What is Passive Investing?
The first step in understanding passive investing, is to understand active investing. Active investing is the standard, and what most people think of when they hear the term “investing.” The simplest definition of active investing is that a person is making a decision about which companies they want to invest money in. Alternatively, this is known as active management.
Active management or investing takes different forms, but the common theme is that a person is ultimately making the decision. Mutual funds are managed by brokers who choose which stocks make it into the fund. An individual is an active investor when they decide to invest in Apple and sell stocks of Microsoft. Since the creation of stocks, all investments were actively managed until Jack Bogle created Vanguard.
In 1976, Jack Bogle created the “Vanguard 500 Index Fund” – a first-of-its-kind type of investment. When a person went to Vanguard and purchased a share of this index fund, the money was then taken and reinvested into each of the 500 companies listed on the S&P 500. This effectively allowed investors to invest in the entire S&P 500 in a single transaction with Vanguard.
This was the origin of the passively managed funds because there were no humans involved in the decisions about where the money would be invested. Once you said you wanted a share of the fund, the money went to investing in the broader US Market and no investment manager was on hand to make any changes to the companies listed in the fund.
At the time, this model was widely ridiculed as “Bogle’s Folly” and assumed that the new type of investment vehicle would fail. Now, more than 40 years later, the Vanguard Group has established itself as one of the leaders in this type of passive investing.
Common investors have chosen to invest passively for several reasons. First of all, it does not require any in-depth knowledge of business or ongoing work. Investors simply need to find an index fund that meets their needs, purchase shares and let it sit. There is no need to track individual stock prices or company stories if you have money in a fund that is invested across the entire market. Warren Buffett, the CEO of Berkshire Hathaway, has consistently said that index funds are the best investment for common people because they are not skilled stock pickers.
These types of investment are also diverse. Diversity, in investment terms, means that you do not have all your eggs in one basket. If all your money is in oil stocks and the price of oil drops, you are overexposed and bound to lose money. Diverse investments help to guard against risk. Mutual funds and Exchange Traded Funds (ETF) are major investment vehicles that seek to avoid risk by pooling different types of assets into a single fund. Index funds, like the Vanguard S&P 500, are a type of ETF. This video from Charles Schwab helps explain what an index fund is quite well.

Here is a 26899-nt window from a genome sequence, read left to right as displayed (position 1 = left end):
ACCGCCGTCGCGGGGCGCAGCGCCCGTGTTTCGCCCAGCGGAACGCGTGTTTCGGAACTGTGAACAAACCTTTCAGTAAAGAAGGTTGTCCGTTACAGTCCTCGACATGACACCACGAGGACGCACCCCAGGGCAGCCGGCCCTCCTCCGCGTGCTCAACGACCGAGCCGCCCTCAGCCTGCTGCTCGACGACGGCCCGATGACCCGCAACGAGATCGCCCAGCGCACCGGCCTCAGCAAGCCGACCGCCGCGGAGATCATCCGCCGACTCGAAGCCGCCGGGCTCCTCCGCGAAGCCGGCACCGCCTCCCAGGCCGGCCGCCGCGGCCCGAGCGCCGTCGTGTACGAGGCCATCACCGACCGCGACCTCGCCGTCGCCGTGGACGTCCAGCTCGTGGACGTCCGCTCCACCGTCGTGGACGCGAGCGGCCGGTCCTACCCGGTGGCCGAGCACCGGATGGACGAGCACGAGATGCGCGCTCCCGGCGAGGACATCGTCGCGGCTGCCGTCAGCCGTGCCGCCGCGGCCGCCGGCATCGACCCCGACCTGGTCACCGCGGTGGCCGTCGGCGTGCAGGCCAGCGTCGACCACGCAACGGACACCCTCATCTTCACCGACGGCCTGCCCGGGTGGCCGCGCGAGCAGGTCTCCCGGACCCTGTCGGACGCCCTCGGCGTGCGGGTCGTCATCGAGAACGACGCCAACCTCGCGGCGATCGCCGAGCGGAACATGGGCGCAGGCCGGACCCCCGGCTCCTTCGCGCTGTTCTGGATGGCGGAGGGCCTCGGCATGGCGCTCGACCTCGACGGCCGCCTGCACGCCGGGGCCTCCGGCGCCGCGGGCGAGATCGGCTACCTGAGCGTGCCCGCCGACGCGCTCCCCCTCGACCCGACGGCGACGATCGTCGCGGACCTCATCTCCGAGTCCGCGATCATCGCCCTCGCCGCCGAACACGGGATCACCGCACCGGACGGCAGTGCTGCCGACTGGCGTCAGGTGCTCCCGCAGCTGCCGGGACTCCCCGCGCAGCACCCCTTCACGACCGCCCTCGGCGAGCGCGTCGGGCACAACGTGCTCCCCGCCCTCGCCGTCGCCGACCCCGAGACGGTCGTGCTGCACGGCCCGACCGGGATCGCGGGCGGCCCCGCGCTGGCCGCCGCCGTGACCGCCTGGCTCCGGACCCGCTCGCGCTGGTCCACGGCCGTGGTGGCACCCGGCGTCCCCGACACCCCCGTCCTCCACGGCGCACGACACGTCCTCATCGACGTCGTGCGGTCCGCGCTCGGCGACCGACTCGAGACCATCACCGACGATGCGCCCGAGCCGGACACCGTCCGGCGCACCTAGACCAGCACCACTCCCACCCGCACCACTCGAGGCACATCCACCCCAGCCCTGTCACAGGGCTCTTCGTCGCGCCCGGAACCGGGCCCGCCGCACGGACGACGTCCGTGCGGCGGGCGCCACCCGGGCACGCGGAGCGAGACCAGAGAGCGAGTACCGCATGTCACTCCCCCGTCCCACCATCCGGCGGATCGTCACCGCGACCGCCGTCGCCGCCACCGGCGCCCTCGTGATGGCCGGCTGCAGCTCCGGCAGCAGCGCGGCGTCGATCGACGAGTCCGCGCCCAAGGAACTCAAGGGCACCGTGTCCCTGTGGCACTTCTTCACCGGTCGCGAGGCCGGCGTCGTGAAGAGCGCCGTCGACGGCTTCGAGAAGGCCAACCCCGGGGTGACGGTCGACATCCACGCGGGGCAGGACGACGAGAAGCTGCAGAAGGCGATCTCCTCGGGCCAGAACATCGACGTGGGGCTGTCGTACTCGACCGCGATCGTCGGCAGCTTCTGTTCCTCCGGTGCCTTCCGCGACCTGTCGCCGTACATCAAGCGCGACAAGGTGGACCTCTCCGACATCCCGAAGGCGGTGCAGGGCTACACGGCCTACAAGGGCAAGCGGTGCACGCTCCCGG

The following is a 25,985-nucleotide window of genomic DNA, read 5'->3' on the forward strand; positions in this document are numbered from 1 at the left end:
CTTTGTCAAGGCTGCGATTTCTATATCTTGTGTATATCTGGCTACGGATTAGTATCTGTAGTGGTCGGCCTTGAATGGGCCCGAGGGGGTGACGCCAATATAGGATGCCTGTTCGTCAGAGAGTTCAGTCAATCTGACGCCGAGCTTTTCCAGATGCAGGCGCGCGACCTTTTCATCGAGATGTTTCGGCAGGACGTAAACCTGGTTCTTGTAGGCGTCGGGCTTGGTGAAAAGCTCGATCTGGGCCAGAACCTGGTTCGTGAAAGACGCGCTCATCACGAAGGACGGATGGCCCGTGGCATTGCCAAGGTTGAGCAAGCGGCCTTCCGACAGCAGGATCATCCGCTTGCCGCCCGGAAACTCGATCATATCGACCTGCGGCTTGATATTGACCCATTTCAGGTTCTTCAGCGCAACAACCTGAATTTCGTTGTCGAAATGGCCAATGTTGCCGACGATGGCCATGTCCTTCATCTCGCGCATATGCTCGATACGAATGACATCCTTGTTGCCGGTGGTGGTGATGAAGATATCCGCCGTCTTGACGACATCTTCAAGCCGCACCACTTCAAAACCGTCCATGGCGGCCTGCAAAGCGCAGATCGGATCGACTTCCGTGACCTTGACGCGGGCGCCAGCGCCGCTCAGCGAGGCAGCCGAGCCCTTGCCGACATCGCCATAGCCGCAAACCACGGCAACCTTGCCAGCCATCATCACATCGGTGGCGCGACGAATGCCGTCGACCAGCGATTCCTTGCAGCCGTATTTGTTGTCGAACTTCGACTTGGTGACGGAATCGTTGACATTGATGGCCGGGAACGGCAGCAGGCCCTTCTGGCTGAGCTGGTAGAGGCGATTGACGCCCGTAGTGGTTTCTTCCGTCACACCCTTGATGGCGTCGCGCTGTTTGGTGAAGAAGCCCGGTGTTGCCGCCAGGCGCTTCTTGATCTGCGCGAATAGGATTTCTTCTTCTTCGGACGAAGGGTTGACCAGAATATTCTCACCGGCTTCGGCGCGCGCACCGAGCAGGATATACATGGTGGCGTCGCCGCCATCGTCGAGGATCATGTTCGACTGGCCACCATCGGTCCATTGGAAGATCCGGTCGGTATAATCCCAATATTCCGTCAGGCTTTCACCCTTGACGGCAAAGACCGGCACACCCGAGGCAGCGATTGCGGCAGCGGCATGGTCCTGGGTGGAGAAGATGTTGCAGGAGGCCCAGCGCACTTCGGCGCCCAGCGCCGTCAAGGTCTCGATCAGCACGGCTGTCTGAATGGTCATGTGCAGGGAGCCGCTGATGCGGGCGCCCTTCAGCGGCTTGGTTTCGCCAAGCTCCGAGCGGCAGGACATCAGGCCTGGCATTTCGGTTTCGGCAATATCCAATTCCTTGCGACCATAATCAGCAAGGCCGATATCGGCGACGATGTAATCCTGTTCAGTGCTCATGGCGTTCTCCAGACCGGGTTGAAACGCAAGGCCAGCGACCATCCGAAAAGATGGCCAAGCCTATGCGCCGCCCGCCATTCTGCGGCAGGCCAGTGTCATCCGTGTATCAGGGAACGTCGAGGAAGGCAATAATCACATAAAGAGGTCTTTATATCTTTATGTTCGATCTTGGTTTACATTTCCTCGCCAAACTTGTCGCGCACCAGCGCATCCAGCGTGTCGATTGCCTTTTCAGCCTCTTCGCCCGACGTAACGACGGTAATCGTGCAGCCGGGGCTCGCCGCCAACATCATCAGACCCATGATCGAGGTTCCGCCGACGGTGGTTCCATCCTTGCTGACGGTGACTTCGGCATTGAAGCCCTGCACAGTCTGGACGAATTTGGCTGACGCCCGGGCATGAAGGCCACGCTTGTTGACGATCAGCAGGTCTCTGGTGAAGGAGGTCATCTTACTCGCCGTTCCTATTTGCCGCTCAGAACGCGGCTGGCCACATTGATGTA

Relevance in Reporting
As we saw during the Great Recession in 2008, the small actions of many people can end up having a crippling impact on the rest of the economy. The term “Passive Investing” is not inspiring or grandiose, but the interest and massive investments in these funds have created a bubble. More information here as well. Some research projects that passive investing will surpass active investing in the coming years. Bubbles occur when an asset’s value far exceeds its actual intrinsic value. Historically, when these bubbles pop they spell disaster for the rest of an economy.
Since index funds have become so popular, they have accrued notable ownership stakes in the companies they invest in. To illustrate this, we’ll look at the BlackRock “iShares S&P 500 Index Fund” – when someone purchases a single share of this index fund, they are allowing BlackRock to take that money and further disperse it across all of the individual companies listed on the S&P 500. So when you buy a single share of the BlackRock iShares Fund, BlackRock actually ends up buying a small portion of all 500 companies listed on the S&P 500. Amazon, The Coca-Cola Company, Facebook and Starbucks are all listed on the S&P 500. So every time an investor buys a stock in BlackRock’s iShare fund, BlackRock gains more ownership in these companies.
There are thousands of different index funds, but the biggest of these funds are run by Vanguard, BlackRock and State Street. The so-called “Big Three” of passive investing have accrued large ownership stakes in major companies through the proliferation of index funds. Combined, these three companies have over $3 trillion in index fund assets.
According to a Wall Street Journal article from late last year, Vanguard alone owns 10.4% of all US Stocks, 8.6% of which are under passive management. This matters because one company, Vanguard, has outsized ownership stakes in every publicly traded company in the US. Even if your understanding of the system is foggy, one thing is clear: there is an enormous amount of money and power concentrated within these few companies.
Investments under passive management may not directly impact your reporting today, but understanding this type of investment may prove useful in the future. Recessions are inevitable, and understanding their causes is essential when reporting.
The Wall Street Journal, “Bogle Sounds a Warning on Index Funds”
Bloomberg, “Asset Managers With $74 Trillion on Brink of Historic Shakeout”
WBUR’s On Point, Podcast episode about Index Funds
The National Bureau of Economic Research, “The Spectre of the Giant Three”
Vanguard Website, Vanguard’s Remarkable History.